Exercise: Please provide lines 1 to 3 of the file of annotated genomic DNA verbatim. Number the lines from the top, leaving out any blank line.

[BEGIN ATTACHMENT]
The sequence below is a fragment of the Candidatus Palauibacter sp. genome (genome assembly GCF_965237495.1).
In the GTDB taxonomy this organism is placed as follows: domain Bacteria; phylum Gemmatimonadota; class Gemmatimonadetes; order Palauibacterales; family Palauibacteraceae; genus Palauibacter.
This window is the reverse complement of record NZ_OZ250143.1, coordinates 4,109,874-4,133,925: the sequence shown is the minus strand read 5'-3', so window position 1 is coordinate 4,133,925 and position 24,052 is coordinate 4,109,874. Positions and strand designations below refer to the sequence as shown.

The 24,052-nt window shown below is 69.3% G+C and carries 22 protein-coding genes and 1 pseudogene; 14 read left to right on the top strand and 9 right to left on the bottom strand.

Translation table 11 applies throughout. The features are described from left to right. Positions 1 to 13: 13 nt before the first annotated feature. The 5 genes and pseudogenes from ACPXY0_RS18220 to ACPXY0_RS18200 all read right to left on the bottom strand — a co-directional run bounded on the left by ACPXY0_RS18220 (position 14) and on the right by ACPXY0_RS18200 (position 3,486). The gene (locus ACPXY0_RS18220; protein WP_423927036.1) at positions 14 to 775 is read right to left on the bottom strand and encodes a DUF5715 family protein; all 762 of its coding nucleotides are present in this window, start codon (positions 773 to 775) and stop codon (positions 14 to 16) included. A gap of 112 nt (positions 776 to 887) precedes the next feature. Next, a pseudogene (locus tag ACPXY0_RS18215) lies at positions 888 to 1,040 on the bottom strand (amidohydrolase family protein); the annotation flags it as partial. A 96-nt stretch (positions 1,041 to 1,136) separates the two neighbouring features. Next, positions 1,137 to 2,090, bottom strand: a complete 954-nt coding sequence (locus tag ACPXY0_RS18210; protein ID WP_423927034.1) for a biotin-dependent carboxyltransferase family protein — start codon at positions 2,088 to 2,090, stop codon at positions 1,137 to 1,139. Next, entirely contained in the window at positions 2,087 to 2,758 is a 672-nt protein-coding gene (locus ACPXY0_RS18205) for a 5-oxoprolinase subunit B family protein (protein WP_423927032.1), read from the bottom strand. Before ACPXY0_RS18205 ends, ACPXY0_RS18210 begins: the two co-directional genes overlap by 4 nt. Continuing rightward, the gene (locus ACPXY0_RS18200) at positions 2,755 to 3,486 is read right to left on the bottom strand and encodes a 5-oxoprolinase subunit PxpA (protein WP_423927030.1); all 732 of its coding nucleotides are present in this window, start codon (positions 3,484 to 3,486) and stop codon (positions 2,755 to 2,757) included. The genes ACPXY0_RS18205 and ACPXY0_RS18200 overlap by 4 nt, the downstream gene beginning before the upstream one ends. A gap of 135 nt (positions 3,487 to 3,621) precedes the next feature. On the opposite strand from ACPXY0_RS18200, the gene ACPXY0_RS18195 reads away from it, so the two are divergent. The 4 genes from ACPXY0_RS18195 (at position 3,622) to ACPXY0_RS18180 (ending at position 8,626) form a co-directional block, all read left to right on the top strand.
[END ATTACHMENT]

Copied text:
The sequence below is a fragment of the Candidatus Palauibacter sp. genome (genome assembly GCF_965237495.1).
In the GTDB taxonomy this organism is placed as follows: domain Bacteria; phylum Gemmatimonadota; class Gemmatimonadetes; order Palauibacterales; family Palauibacteraceae; genus Palauibacter.
This window is the reverse complement of record NZ_OZ250143.1, coordinates 4,109,874-4,133,925: the sequence shown is the minus strand read 5'-3', so window position 1 is coordinate 4,133,925 and position 24,052 is coordinate 4,109,874. Positions and strand designations below refer to the sequence as shown.